The Bili Forest is located in the Democratic Republic of the Congo in Central Africa in the Bas-Uele District. It lies between the Ubangui River to the north and the Uele River to the south, and is named after the small nearby town of Bili (coordinates 4°9'N 25°10'E) which is about 200 km east of Bondo and 250 km north of Buta. Bondo and Bili are accessible only by earth tracks impassable after rain (the Vicicongo narrow gauge railway which served the region is defunct). The region is very unstable and virtually lawless, due to a lack of governmental services as the country recovers slowly from civil warfare. Human encroachment into the region, other than annual burning of the savannahs, is minimal but hunting is prevalent.
The forest comprises a complex mosaic habitat, consisting of savannah, savannah-woodland, regenerating forest and gallery forest. The area is rich in African fauna typifying both savannah and forest habitats, including: elephants, lions, hyenas, leopards, giant forest hogs, giant pangolin, baboons, grey-cheeked mangabeys, red-tailed guenons, and buffalo.
In addition, a population of great apes living in the Bili Forest has intrigued experts. Known as the 'Bili apes' or 'Bondo mystery apes', they appear to blend characteristics of chimpanzees and gorillas. Initial results from mitochondrial DNA analysis indicate that they are chimpanzees.
There is a very serious problem of bush meat poaching in the Bili Forest, affecting the elephant and chimpanzee populations. If the forest's chimpanzees and their habitat are to be protected effectively, a serious conservation project is imperative.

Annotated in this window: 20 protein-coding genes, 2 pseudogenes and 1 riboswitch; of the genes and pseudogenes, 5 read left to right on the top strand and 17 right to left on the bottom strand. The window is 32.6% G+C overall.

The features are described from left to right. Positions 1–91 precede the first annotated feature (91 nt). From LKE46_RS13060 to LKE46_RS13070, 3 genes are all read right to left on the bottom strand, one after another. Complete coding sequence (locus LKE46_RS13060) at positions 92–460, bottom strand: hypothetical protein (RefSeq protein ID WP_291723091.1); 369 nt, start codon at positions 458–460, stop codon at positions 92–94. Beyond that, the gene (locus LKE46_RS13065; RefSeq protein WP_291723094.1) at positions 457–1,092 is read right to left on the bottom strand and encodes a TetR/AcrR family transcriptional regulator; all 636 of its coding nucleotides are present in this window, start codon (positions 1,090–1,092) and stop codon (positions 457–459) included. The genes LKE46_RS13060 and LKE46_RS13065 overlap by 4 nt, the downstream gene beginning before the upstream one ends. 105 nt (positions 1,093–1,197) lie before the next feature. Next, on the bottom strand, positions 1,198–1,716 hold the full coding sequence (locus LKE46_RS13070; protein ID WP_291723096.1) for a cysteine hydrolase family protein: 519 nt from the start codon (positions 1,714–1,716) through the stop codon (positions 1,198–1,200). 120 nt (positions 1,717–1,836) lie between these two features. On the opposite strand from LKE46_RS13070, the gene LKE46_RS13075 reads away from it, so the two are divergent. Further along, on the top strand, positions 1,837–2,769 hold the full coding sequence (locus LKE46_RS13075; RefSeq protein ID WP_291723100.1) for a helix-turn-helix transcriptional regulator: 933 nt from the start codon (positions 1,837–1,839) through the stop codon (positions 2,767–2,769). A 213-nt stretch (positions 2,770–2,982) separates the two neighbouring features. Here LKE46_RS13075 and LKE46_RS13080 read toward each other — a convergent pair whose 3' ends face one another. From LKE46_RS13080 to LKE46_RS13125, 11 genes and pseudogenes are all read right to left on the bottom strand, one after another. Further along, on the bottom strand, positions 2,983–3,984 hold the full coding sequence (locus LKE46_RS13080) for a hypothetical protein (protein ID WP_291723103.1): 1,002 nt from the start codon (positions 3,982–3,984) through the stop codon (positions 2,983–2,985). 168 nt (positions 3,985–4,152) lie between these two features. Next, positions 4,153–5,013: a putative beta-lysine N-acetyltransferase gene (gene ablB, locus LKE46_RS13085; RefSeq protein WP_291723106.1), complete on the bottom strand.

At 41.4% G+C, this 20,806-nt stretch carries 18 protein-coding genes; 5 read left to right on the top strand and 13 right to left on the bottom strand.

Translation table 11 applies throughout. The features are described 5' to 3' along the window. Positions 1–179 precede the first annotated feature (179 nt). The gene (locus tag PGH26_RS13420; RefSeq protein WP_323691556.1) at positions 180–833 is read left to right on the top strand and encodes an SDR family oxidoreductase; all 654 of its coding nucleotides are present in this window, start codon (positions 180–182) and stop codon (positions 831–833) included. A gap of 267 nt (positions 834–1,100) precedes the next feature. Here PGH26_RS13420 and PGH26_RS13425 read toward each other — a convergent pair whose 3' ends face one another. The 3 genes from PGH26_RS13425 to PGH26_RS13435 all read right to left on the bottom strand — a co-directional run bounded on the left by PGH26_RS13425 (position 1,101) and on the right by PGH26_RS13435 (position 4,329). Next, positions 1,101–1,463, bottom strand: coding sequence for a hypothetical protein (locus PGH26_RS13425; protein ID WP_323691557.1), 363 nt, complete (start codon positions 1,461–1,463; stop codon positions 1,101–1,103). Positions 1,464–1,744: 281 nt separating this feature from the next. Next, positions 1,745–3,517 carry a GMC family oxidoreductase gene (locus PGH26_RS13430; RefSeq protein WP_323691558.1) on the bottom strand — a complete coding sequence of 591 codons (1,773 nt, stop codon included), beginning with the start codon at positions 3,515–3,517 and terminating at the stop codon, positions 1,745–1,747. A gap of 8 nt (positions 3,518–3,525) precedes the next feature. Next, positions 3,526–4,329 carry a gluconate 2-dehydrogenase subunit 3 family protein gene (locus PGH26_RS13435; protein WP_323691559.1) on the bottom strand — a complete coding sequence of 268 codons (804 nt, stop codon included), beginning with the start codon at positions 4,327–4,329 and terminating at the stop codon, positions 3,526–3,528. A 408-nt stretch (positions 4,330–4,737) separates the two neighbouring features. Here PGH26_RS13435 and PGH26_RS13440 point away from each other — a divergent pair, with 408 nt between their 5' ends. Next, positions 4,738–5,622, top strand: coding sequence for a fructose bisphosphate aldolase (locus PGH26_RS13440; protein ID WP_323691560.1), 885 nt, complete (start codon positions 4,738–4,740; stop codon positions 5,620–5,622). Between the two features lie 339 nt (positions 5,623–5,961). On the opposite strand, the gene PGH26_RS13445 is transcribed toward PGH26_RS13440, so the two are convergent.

- Michelin Motoring and Tourist Map: "Africa Central and South". Michelin Travel Publications, Paris, 2000.
- Hicks, Cleve. "The Bili Chimpanzees" on The Wasmoeth Wildlife Foundation website - Please see Cleve Hicks' new updates on this site, 'Field Season 2004-2005: Into the World of the Bili Apes,' and 'Field Season 2006-2007: A New Beginning.' Photos and films of the Bili apes are presented to the public for the first time.
- Hicks, Cleve. "The Bili Apes Are in Trouble!". September 17, 2007. The Bili area has been invaded by gold miners, putting at risk the Bili apes and their pristine habitat. A report by Cleve Hicks of the Bili Apes Project, at Richard Dawkins.net (also available, with photos, at the Friends of Washoe site )
- KarlAmmann.com - The Bondo Mystery Apes: Winter 2004 Field Data
- Primates.com - Seeking answers to big 'mystery ape'
- WorldWildlife.org - Congo Basin: About the Region
- NationalGeographic.com - Elusive African Apes: Giant Chimps or New Species?
- JaneGoodall.org - Jane Goodall Institute
- Animal-Rights-Library.com - Jane Goodall: Chimpanzees - Bridging the Gap